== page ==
Friday, 13 December 2013

The Bicycle Thieves - BAC12 Trailer Project

So here is the finished film! We have a single name to add to the credits but otherwise it's done. Enjoy!



Wednesday, 4 December 2013

The Bicycle Thieves Part 6: Look Development

So after many weeks of technical stuff in Maya we finally reached the stage called look development, which is where we tweak the lighting, textures and shaders to make the film look the way we want it to look.

We had always aimed for a flat look that was more based on strong lighting and texture work than impressive shading to get a warm feeling across, now it was time to apply that idea to our scenes and see if it worked. An important part of this step is achieving the look you want while keeping the render times as short as possible.


We settled on using cards for clouds. They could be more stylized
this way as well as being very cheap in terms of render times.
During this period the animators got a hold of our rigs and got to animating our shots, they only had two weeks to turn around two shots each, so their workload was quite large!



The two shots above are representative of where we stand at the moment as we move into compositing. This is the final step where we'll put everything together and make any final tweaks before we call it done. The deadline is next week Friday, so we're going to be pushing hard this next week.

Until next time!

Tuesday, 3 December 2013

Interlude

Gonna take a break from talking about the film to post the latest scribble. This was inspired by my recent dungeon runs in Descent: Second Edition, a fantastic DnD-lite boardgame.


Monday, 2 December 2013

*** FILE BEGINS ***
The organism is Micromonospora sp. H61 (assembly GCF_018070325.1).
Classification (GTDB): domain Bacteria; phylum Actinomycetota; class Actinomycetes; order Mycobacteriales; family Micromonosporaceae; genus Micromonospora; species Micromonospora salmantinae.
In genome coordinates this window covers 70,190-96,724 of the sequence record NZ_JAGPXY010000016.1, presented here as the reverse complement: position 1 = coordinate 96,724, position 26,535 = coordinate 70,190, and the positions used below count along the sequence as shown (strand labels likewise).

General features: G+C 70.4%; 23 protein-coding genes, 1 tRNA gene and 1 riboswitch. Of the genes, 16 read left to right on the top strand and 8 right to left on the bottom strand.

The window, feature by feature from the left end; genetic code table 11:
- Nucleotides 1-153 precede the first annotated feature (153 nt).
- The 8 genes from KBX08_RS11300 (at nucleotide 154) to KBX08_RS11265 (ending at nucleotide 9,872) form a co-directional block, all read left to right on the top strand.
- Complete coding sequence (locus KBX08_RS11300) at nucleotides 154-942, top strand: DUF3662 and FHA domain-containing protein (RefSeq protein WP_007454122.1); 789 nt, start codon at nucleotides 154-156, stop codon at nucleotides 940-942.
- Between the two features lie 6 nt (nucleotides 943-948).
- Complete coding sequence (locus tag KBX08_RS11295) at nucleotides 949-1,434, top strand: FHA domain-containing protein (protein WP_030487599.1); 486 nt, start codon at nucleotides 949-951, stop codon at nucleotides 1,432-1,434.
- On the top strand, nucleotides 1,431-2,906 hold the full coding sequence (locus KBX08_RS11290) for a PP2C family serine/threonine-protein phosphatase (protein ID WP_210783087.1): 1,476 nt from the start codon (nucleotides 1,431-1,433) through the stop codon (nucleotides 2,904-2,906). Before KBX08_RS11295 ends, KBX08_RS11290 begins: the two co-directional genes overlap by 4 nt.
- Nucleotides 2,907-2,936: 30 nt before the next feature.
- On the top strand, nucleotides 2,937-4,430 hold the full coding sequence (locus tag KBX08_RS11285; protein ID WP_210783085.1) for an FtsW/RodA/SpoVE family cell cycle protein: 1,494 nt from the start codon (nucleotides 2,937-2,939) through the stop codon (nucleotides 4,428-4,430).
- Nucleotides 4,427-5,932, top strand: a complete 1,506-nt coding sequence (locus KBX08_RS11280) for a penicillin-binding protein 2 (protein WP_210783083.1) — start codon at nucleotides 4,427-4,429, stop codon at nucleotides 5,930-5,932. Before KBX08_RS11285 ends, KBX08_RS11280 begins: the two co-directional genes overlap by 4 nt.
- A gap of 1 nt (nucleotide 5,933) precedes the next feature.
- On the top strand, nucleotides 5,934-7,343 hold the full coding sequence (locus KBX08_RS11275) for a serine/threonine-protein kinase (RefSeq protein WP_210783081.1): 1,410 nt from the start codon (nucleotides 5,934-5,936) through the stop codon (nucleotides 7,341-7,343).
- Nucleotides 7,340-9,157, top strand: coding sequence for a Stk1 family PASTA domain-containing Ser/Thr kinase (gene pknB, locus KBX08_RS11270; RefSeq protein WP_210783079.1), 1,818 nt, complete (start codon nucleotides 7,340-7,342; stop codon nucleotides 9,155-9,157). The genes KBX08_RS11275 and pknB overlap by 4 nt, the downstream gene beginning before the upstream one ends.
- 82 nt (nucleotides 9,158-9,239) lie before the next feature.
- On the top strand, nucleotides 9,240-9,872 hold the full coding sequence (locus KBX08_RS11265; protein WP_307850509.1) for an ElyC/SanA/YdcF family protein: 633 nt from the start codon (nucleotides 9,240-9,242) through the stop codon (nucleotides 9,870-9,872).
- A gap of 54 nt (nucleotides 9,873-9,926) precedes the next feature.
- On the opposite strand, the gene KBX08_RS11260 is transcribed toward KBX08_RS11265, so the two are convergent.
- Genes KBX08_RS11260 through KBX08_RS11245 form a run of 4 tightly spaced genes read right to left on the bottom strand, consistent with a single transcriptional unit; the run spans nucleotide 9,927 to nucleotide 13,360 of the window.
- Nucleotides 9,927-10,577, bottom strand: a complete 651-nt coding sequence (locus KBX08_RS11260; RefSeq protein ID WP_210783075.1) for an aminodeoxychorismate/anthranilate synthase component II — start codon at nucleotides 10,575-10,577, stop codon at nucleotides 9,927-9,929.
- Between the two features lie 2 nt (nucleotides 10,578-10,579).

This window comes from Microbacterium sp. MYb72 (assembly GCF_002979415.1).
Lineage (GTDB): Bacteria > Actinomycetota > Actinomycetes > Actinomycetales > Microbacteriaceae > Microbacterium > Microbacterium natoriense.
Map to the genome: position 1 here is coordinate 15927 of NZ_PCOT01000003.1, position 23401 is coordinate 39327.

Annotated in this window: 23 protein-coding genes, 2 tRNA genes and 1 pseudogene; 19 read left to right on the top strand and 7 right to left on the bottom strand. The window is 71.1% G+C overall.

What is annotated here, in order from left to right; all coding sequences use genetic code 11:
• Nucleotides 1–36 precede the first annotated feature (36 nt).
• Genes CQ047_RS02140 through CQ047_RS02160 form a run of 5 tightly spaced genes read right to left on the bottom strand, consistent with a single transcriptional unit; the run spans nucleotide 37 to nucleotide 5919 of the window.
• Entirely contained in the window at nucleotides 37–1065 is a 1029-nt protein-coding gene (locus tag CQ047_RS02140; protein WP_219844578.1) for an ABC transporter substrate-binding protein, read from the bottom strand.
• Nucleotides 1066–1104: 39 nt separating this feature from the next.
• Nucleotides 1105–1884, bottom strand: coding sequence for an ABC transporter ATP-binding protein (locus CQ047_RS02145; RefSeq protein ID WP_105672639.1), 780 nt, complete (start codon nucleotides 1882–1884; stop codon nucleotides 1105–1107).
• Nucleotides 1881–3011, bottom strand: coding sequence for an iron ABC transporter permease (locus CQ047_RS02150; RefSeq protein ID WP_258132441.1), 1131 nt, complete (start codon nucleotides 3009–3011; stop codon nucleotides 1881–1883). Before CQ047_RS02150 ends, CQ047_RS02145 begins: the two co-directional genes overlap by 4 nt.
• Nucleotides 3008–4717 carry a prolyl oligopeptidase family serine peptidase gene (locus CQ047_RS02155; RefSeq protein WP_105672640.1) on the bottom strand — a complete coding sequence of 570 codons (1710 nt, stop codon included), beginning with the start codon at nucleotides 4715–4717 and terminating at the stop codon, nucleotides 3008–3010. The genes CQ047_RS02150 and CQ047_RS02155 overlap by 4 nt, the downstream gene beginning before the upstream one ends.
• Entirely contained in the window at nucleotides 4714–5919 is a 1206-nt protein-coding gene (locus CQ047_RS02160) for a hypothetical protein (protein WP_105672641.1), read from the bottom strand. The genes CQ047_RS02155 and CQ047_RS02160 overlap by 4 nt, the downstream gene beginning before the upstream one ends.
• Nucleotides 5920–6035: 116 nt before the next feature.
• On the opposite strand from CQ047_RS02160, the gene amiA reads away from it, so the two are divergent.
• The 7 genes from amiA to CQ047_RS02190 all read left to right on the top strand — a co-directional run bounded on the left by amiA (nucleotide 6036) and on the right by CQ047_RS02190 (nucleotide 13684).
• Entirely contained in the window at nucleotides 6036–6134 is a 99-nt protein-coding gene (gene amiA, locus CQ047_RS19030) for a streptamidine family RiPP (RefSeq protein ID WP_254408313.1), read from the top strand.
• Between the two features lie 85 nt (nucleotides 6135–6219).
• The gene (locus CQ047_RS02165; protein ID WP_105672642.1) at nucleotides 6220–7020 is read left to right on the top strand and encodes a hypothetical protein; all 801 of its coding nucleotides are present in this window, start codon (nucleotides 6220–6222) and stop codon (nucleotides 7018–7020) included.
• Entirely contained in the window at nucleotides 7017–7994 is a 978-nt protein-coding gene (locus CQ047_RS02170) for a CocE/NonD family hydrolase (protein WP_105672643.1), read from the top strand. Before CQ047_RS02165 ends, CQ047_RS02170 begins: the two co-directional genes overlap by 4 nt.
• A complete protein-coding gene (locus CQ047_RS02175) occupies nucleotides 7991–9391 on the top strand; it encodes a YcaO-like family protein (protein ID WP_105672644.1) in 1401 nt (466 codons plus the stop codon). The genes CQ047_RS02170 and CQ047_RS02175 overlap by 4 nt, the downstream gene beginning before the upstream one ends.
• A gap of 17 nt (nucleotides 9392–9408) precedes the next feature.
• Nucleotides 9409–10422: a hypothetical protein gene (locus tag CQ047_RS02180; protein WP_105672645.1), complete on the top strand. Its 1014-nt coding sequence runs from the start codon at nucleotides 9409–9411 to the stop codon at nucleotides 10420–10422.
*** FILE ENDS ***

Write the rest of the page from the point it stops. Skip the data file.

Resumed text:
The Bicycle Thieves Part 5: Prop Modelling and Rigging

With the characters done we could focus on getting all the props together. We had a vast library (something around 30 or so) of props, many of which where building 'chunks', windows, doors, bridges and other paraphernalia to decorate our city with, so we had a lot to do!

Below are two examples of the props I worked on.



I also threw together a compilation shot of all of our props, including the monstrous 'chunks' which we used as a basis for all our structures.


We also started rigging! There really isn't much to show here, but we did a lot of work, putting together four fully rigged characters in three weeks.

It involved a lot of this sort of thing.



The end result? Poseable characters!


Tomorrow we get back to the fun part. Colours and lighting in look development!

Sunday, 1 December 2013

The Bicycle Thieves Part 4: Modelling Continued

Once the DLO was over and we had decided how to split up the assets between us, we dived into Zbrush to begin sculpting our characters. At the same time we began to model our props for the city in Maya.

Due to the challenge of building big environment pieces we decided to essentially build the city out of very large 'props', which we would then propagate with other props and assets, in a process not dissimilar to level building in videogames. This meant we could focus on our individual pieces and then throw them all together at the end and (hopefully) end up with something looking like a city.

As for the characters, we got one each. I was given Antonio, the father. Below is his finished Zbrush sculpt, which took me a few days.





He was then retopologized in Maya (retopology is the process of breaking down a high resolution sculpt like the one above into a more managable, lower detail mesh).


And eventually our characters all got a lineup in the sun.


Tomorrow I will briefly discuss rigging and prop modelling, before we move on to look development!